Enhanced support extended for campus Nevada Recovery and Prevention Program

The model program will now become part of the University of Nevada, Reno’s ongoing student services


5/29/2015 | By: Nicole Shearer  |

The Nevada Recovery and Prevention Program received exciting news Thursday, May 28, at the 6th National Collegiate Recovery Conference, held at the University of Nevada, Reno. The program, which offers a safe and fun alternative for a substance free college experience, will officially become a University-funded student service.

NRAP was first created and housed at the University in Fall of 2011 with startup funds from the generous contributions of the Stacie Mathewson Foundation. Since its beginning, NRAP has grown from a few students meeting for impromptu 12-step meetings on the lawn of the University to a program with a large student base and two locations in Northern Nevada - University of Nevada, Reno and Truckee Meadows Community College. The parent program CASAT, Center for the Application of Substance Abuse Technologies, played a crucial role in founding NRAP and continues to provide substantial support to the continuation and growth of both program locations as well as opens doors to academic opportunities for the students at the University.

"We are going to provide state and student-fee funds to give this important program sustenance and welcome it as part of our student services," University President Marc Johnson said. "In the last three years, NRAP has proven there is a need for this program. With 70 core members that span across every one of our colleges, NRAP is a growing part of our institution. As part of the University's commitment to fostering the whole student - mind, body and spirit - we are committed to this element of health and recovery on campus."

Reaction from conference attendees around this news was incredibly enthusiastic.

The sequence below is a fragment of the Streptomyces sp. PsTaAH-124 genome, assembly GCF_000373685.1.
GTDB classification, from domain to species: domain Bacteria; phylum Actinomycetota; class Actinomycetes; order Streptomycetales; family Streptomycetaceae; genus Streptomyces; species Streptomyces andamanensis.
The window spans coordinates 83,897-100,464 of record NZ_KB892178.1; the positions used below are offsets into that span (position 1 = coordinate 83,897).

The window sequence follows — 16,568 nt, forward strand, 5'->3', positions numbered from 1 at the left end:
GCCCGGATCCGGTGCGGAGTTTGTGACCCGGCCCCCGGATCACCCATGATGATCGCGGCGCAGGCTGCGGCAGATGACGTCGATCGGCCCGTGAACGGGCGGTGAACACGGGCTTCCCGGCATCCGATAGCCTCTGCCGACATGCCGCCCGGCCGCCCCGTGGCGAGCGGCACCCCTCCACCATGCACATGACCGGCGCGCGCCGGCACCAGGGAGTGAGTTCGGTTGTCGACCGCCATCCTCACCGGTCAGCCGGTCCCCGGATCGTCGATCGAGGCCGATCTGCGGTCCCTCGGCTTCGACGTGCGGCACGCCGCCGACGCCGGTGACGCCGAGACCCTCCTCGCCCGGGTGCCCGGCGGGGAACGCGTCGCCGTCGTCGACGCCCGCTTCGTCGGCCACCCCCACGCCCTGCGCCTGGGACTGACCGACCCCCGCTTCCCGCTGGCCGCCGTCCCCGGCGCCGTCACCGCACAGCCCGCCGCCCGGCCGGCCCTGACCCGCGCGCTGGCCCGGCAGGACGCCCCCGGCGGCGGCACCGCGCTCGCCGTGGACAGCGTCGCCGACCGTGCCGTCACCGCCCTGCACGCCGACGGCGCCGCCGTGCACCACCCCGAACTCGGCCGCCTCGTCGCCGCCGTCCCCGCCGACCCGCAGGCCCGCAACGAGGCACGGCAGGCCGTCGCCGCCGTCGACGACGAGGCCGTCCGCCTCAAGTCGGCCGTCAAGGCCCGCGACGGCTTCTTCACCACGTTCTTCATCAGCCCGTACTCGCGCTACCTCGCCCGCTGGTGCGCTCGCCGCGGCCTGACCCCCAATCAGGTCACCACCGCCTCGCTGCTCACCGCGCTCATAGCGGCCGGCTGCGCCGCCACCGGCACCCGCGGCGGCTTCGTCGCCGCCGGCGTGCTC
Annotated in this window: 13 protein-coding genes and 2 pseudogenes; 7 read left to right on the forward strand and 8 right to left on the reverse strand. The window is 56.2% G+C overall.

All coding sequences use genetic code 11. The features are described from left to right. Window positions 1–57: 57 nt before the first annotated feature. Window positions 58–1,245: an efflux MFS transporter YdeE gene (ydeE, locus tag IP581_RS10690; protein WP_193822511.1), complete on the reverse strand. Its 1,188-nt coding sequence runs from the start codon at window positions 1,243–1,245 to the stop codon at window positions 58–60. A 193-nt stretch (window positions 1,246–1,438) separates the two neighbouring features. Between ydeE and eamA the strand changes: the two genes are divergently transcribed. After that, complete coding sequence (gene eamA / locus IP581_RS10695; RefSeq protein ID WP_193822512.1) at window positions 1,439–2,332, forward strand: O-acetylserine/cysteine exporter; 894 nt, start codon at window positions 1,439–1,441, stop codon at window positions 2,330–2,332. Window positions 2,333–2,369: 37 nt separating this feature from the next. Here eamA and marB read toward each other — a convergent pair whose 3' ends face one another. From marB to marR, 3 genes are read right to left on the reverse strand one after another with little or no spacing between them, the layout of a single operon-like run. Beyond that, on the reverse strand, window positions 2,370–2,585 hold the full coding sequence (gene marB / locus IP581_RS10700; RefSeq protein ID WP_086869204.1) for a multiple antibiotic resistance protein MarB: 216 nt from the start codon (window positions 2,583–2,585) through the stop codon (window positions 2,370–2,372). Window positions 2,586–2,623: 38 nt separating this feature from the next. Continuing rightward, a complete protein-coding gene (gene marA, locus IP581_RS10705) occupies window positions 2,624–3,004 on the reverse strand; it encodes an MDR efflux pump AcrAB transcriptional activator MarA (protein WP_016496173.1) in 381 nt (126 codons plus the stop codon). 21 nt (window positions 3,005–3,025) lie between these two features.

"Institutional programs like this send a clear message: no one should have to choose between recovery and a college degree," Patrice Salmeri, president of the Association of Recovery in Higher Education, said. "College and University presidents want programs like this at their institutions."

David Mineta, deputy director of White House National Drug Control Policy, echoed Salmeri's sentiments.

"Congratulations to the University of Nevada, Reno on the institutionalization of this collegiate recovery program and the announcement today," Mineta said. "It shows programs like this are making an impact on college campuses."

According to Mineta, escalation of drug use and binge drinking increases dramatically between the ages of 12 and 24 which is the period in a person's lifetime where the most illicit substances are used. Additionally, 18-25-year-olds have a much higher rate of substance use where more than 17 percent meet criteria for a likely alcohol or other drug use disorder, which is almost one in five people. 

"Programs like NRAP offer students who want to live a sober lifestyle a safe and fun community where they can meet others and not feel alone," Meri Shadley, associate professor and academic coordinator at the University's Center for the Application of Substance Abuse Technologies, said. "Recovery and sober living students challenge today's perceived norms of substance use on college campuses. To support them, NRAP focuses on overall wellness with a goal of supporting students to find acceptance, happiness, and connection throughout the University in order to thrive during their experience on campus."

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